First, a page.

The Leadership Team answers your questions.
Q1 (26:16). I confess my sins and ask God to forgive me since that is what I have been taught from the Bible. Are you saying that the Bible says confessing your sins and asking for forgiveness is wrong? I just can’t see how asking for forgiveness when I sin against God can be wrong. My relationship seems so much more vibrant when I regularly confess and ask for forgiveness.
Q2 (15:02). Can’t I John 1:9 apply to believers and non-believers? In this case it would be a way a believer would act, but would also be a requirement for a non-believer.
Q3 (18:42). It seems like we are using the term “fellowship” to refer to both the moment of salvation (Pastor Dan said this) and yet we also refer to “fellowship” as our relationship after salvation. This seems confusing to me.
Q4 (2:30). It seems like I John 1:9 is very clear, if you confess then you get forgiven, but if you don’t confess then you are not forgiven. What am I missing here? I guess I am not following the argument you are making if this is not what you are teaching. I do enjoy the challenge to think that Grace delivers in not simply “dumbingdown” these messages.
Q5 (32:05). How can I discuss this with my friend who heard what Pastor Dan was teaching and thought it was just plain wrong and would lead to people living anyway they want to?
Q6 (37:59). What is to keep a Christian from becoming hard in their heart toward God if they don’t have to confess their sins in order to restore their relationship with God? It just seems like this would lead to people living anyway they want. I know that isn’t true (based on the teaching), but seems to be the logical outcome given how weak we are in our trust of God.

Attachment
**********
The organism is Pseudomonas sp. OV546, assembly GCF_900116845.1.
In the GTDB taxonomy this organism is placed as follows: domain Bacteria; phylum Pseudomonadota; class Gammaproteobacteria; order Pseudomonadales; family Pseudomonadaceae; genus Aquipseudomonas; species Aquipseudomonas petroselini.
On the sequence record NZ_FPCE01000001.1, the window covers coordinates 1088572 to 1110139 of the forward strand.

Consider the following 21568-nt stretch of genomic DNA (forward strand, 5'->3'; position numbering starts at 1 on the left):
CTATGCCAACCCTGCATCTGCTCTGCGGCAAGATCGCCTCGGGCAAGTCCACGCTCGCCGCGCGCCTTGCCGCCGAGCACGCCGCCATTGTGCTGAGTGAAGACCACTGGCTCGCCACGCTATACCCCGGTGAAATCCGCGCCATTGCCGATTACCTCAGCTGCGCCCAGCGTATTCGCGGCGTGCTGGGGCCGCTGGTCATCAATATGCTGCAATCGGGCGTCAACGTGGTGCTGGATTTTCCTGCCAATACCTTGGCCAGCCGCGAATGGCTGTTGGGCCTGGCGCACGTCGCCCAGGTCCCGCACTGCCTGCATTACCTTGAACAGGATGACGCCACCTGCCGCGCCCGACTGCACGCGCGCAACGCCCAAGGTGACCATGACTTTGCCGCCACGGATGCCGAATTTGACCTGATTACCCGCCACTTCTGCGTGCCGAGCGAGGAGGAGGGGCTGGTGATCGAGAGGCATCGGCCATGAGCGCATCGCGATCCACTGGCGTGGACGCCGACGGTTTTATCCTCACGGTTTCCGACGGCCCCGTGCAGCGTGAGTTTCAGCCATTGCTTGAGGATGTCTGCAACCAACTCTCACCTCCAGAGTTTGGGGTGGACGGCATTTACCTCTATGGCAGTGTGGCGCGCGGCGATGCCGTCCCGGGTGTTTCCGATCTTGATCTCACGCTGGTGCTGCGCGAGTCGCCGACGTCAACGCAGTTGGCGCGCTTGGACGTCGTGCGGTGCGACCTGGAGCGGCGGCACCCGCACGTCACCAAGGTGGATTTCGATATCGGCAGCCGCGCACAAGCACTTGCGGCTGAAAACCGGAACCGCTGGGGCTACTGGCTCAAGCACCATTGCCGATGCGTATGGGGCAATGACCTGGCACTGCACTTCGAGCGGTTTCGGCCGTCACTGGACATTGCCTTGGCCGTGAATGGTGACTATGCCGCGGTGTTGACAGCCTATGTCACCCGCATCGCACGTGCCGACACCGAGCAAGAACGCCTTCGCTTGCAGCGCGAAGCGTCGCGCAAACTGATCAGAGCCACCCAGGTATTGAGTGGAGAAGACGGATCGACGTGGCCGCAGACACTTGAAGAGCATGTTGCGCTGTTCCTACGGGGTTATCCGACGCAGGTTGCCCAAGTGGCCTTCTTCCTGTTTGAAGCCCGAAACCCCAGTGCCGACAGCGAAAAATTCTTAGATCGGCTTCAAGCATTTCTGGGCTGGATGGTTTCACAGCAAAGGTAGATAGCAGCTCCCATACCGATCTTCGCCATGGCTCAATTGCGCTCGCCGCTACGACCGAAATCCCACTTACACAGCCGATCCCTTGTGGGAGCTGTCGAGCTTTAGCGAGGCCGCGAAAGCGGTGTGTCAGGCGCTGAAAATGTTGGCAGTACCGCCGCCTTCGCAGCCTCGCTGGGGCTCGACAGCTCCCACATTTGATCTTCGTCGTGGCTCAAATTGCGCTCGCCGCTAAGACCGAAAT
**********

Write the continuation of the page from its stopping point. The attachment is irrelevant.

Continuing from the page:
Q7 (41:44). I have simply never heard this teaching before. Can you refer me to some other people who also teach this?
Q8 (defered to next graceTALK). I have heard a Christian radio talk show host say that there is no substantial biblical evidence for church membership and as such is not a member of a church; though he regularly attends, gives, etc. This raises a couple questions in my mind. First, is it true, is church membership required? Second, if membership is required, what is the pastoral/ecclesiastic response if a mature Christian refuses to join a local church?
Submit a future graceTALK question.